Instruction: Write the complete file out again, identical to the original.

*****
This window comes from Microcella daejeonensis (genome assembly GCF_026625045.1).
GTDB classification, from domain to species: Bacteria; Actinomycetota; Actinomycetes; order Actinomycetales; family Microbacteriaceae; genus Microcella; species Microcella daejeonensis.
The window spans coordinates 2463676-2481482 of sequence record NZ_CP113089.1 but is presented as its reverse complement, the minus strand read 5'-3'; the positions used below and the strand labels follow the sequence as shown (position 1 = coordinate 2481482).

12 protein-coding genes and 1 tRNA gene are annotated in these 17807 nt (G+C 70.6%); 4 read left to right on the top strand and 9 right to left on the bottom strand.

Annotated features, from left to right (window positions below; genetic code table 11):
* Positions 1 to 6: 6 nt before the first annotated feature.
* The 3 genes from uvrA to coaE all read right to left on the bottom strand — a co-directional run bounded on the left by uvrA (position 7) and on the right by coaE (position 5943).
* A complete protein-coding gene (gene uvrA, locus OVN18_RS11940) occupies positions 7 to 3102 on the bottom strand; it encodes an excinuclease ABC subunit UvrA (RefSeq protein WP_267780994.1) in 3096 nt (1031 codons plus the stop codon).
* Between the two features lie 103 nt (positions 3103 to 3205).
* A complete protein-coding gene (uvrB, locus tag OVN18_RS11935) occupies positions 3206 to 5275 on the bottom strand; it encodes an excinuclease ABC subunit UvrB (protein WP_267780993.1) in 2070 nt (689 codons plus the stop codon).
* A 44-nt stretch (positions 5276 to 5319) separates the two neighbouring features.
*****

This window comes from Microcella daejeonensis (genome assembly GCF_026625045.1).
GTDB classification, from domain to species: Bacteria; Actinomycetota; Actinomycetes; order Actinomycetales; family Microbacteriaceae; genus Microcella; species Microcella daejeonensis.
The window spans coordinates 2463676-2481482 of sequence record NZ_CP113089.1 but is presented as its reverse complement, the minus strand read 5'-3'; the positions used below and the strand labels follow the sequence as shown (position 1 = coordinate 2481482).

12 protein-coding genes and 1 tRNA gene are annotated in these 17807 nt (G+C 70.6%); 4 read left to right on the top strand and 9 right to left on the bottom strand.

Annotated features, from left to right (window positions below; genetic code table 11):
* Positions 1 to 6: 6 nt before the first annotated feature.
* The 3 genes from uvrA to coaE all read right to left on the bottom strand — a co-directional run bounded on the left by uvrA (position 7) and on the right by coaE (position 5943).
* A complete protein-coding gene (gene uvrA, locus OVN18_RS11940) occupies positions 7 to 3102 on the bottom strand; it encodes an excinuclease ABC subunit UvrA (RefSeq protein WP_267780994.1) in 3096 nt (1031 codons plus the stop codon).
* Between the two features lie 103 nt (positions 3103 to 3205).
* A complete protein-coding gene (uvrB, locus tag OVN18_RS11935) occupies positions 3206 to 5275 on the bottom strand; it encodes an excinuclease ABC subunit UvrB (protein WP_267780993.1) in 2070 nt (689 codons plus the stop codon).
* A 44-nt stretch (positions 5276 to 5319) separates the two neighbouring features.